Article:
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Tom Armstrong

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What is your musical aesthetic?
In To The Measures Fall it is quite conventional, driven by notions such as unity, contrast, detail/complexity and, above all, the use of climax as a structuring device.

Who are your main influences?
In this case progressive rock emerges as a strong influence, very overtly so in the 19/8 movement! There are echoes of other popular styles - funk, jazz - as well as references to forms or genres that might be found in a baroque suite - the air, the passacaglia. A composer who exerted a significant influence on me in my early 20s was Franco Donatoni and think he is still traceable in the rhythmic energy and propulsion of the music and (I hope!) a sense of fun at times.

Can you tell us a little about the background of the piece?
The piece is very much 'about' the two instruments it was written for. The harmony often features typically guitaristic voicings and the baroque flute part is restricted mainly to diatonic notes in D major following advice from Martin Feinstein as to the efficacy of this key. This constraint means that it is often the guitar pushing against tonality of the flute until there is some reversal of this role in the last movement. The title of this movement, 'Ripatransone', is the name of the town in Italy where the
piece was supposed to receive its premiere in 2006. What actually happened was that, following a security alert at Heathrow, only the guitarist (Richard Hand) and the flautist's (Martin Feinstein's) partner made it out to Italy. Instead of cancelling the concert Richard cobbled together a programme by roping in Martin's partner (a violinist) and including various solo items. They rehearsed on the train to the venue and managed to make a violin and guitar arrangement of the last movement of To the Measures Fall which they premiered. So, tonight's version is a world premiere of the piece in its original instrumentation. Sadly Richard died suddenly in 2009; he was a wonderful musician, a generous collaborator and a good friend who I miss enormously.

How does this work relate to your other compositional output?
Pretty obliquely, at least to pieces I have written in the last 6-7 years! The score is fairly heavy on notational detail and the performers are instructed in many aspects of sound production. My recent pieces have tended to empty the notation of such details, devolving more responsibility to the performers. I have also become less interested in 'fixing' pieces in every respect so many of my recent works are mobile in form and/or indeterminate in the way players' parts are aligned. This has been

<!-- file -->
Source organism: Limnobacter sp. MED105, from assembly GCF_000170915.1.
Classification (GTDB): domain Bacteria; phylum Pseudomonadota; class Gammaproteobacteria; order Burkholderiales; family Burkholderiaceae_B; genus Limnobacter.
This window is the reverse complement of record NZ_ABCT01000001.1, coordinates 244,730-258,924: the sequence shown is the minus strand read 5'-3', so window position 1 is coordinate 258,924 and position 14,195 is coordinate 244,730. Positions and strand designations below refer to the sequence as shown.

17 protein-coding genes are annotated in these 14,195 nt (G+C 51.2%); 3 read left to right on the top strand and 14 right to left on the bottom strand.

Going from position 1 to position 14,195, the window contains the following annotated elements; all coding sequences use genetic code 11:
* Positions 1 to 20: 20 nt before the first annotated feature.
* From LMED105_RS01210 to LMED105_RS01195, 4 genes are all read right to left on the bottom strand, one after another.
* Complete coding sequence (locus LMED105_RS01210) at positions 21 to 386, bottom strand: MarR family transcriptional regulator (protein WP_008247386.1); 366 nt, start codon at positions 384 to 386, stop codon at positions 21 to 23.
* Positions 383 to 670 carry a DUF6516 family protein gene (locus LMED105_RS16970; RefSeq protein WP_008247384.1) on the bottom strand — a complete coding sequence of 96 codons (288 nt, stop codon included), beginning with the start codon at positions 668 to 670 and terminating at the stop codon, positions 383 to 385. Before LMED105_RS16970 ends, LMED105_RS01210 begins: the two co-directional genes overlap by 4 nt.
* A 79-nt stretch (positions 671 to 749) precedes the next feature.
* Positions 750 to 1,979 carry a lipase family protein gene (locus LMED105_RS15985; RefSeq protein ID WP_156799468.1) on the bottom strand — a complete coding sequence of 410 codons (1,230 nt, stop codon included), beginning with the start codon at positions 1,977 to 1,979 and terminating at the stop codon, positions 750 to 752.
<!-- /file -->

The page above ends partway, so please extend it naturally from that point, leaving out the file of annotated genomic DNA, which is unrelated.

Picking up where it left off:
accompanied by a significant aesthetic shift away from climax towards more static, 'sculptural' forms and an embrace of silence.

Is classical music dead?
No, it isn't but some contemporary classical music is facing problems. In a conversation with the composer Howard Skempton and the cellist Joseph Spooner recently we agreed that, whilst performers seem to be getting younger, audiences for classical music appear to be trending in the opposite direction. This seems to be creating a climate in which it is difficult for artists to programme contemporary music when making their way around the music club/music society circuit in the UK and consequently harder for composers to get their music programmed and regularly performed. On the other hand, countering this is the appearance of the so-called 'DIY culture' of artistic production where composers a forming collectives and performing their own and others' works. This is a welcome development but may not suit all composers.



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rarescale premieres To the Measures Fall for baroque flute and guitar at The Forge on 6th September 2016. Book tickets here.

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